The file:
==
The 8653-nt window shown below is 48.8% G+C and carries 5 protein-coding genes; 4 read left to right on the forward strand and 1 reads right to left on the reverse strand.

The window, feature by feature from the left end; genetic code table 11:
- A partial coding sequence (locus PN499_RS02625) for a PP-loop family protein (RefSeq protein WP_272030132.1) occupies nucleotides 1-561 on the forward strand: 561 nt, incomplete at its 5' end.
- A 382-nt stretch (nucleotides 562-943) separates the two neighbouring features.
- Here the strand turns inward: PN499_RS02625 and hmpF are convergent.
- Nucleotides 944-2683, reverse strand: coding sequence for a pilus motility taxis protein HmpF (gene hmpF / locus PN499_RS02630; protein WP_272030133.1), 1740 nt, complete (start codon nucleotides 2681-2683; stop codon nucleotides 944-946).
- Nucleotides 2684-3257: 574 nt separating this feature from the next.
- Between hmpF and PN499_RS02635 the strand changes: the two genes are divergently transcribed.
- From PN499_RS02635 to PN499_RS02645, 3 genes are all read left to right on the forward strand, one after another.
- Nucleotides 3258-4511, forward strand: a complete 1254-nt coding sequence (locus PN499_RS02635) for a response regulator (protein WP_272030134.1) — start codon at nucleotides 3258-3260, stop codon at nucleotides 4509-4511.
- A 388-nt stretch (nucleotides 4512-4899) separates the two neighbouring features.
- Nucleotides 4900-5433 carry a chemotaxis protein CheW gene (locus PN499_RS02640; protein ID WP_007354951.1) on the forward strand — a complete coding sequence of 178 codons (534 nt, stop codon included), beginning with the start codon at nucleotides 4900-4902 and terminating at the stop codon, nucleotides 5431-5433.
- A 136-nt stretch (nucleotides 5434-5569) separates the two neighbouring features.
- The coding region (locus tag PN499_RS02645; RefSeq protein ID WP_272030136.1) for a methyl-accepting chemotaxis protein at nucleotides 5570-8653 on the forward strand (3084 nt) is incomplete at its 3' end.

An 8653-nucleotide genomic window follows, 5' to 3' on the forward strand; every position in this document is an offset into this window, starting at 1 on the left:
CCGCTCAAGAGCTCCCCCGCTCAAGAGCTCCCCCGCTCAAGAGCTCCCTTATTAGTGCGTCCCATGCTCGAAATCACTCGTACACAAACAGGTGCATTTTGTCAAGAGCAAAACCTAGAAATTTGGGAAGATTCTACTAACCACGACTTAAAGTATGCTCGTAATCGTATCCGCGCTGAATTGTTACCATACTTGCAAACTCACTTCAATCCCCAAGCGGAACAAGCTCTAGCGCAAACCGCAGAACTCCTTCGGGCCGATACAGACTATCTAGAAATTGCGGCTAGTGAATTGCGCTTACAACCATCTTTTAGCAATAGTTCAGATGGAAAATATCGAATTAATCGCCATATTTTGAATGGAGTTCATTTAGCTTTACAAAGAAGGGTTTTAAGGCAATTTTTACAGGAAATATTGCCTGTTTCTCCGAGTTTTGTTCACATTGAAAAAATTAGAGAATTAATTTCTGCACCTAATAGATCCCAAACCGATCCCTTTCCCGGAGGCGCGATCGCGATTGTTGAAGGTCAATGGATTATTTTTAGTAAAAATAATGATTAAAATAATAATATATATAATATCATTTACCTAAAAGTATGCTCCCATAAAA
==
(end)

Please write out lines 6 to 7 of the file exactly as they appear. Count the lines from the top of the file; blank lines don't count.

- Nucleotides 944-2683, reverse strand: coding sequence for a pilus motility taxis protein HmpF (gene hmpF / locus PN499_RS02630; protein WP_272030133.1), 1740 nt, complete (start codon nucleotides 2681-2683; stop codon nucleotides 944-946).
- Nucleotides 2684-3257: 574 nt separating this feature from the next.